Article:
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 xiaoren (Chinese: 小人, pinyin: xiǎorén) = a morally small man; a petty, mean, ignoble, limited person. In Confucianism, the antithesis of the junzi (gentleman or noble person).
• see also: junzi (gentleman, noble person, respectable person) ; ren (humanity) ; sheng (sage)
• external links: wiktionary

xin (Chinese: 心, pinyin: xīn, also written as transliteration of Sanskrit, Chinese: 質多, pinyin: zhíduō) = mindheart, heart-mind (the Chinese translation of the Sanskrit word chitta). Wikipedia notes that “literally, xin refers to the physical heart, though it is sometimes translated as “mind” as the ancient Chinese believed the heart was the centre of human cognition. For this reason, it is also sometimes translated as “heart-mind”.
• note on meaning: xin and chitta have a broader semantic range than the English word “mind”, including “thought, intellect, mentality, the mind as the seat of intelligence” but also “heart, spirit, motive”, “wholeheartedness, sincerity, attention, interest, care, intention” and even “essence, core, marrow”. As DJKR frequently notes, these differing semantic ranges create challenges when these words are translated into English simply as “mind”. See for example, DJKR teaching “Vipassana for beginners“, Taipei, December 12, 2020.
• other languages: chitta (Sanskrit ≫ main entry for “heart/mind”) ; sem (Tibetan ≫ main entry for “ordinary dualistic mind”).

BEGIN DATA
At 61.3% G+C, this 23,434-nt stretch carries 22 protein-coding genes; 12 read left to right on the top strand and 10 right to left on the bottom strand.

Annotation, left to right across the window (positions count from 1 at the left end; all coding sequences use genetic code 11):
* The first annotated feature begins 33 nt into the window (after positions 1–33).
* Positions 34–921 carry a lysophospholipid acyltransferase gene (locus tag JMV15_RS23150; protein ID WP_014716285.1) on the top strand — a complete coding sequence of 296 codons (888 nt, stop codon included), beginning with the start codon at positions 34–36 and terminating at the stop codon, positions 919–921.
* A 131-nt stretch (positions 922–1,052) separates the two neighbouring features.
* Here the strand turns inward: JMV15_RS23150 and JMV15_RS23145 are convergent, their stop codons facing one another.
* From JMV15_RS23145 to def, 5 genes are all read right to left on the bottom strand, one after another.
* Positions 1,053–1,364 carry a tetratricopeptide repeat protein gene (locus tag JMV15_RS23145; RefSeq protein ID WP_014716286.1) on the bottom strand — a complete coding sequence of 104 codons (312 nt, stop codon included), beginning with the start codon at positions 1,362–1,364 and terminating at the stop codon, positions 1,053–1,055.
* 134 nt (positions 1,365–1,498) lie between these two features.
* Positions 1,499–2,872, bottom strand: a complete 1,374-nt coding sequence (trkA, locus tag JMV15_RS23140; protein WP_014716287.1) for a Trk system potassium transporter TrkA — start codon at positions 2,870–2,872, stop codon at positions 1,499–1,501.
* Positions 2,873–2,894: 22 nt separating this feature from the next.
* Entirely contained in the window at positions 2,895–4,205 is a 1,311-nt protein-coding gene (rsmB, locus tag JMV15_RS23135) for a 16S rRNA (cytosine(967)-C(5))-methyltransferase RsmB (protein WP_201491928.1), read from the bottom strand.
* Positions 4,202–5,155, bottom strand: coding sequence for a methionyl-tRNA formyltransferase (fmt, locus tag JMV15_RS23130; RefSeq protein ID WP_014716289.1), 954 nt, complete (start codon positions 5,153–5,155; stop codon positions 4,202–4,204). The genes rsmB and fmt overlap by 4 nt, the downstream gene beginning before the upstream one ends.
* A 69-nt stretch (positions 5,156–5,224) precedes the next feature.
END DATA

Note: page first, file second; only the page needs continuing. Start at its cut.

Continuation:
• external links: wiktionary (includes overview of the historical evolution of the Chinese glyph for xin, which was originally a pictogram representing “heart” in Shang bronze inscriptions and oracle bone script) / wikipedia

Evolution of Chinese glyph for xin, wiktionary

 Xuanzang (Chinese: 玄奘, pinyin: Xuánzàng) (602-664) = a Chinese Buddhist monk, scholar, and translator who traveled to India in the 7th century and described the interaction between Chinese Buddhism and Indian Buddhism during the early Tang dynasty. During the journey he visited many sacred Buddhist sites in what are now Pakistan, India, Nepal, and Bangladesh. His seventeen-year overland journey to India (including Nalanda) is recorded in detail in the classic text “Great Tang Records on the Western Regions” (Chinese: 大唐西域記 / 大唐西域记; pinyin: Dà Táng xīyù jì).
• see also: Faxian (337-422, Chinese Buddhist monk who traveled to India)
• external links (Xuanzang): wiktionary / wikipedia; (Great Tang Records on the Western Regions): wikipedia

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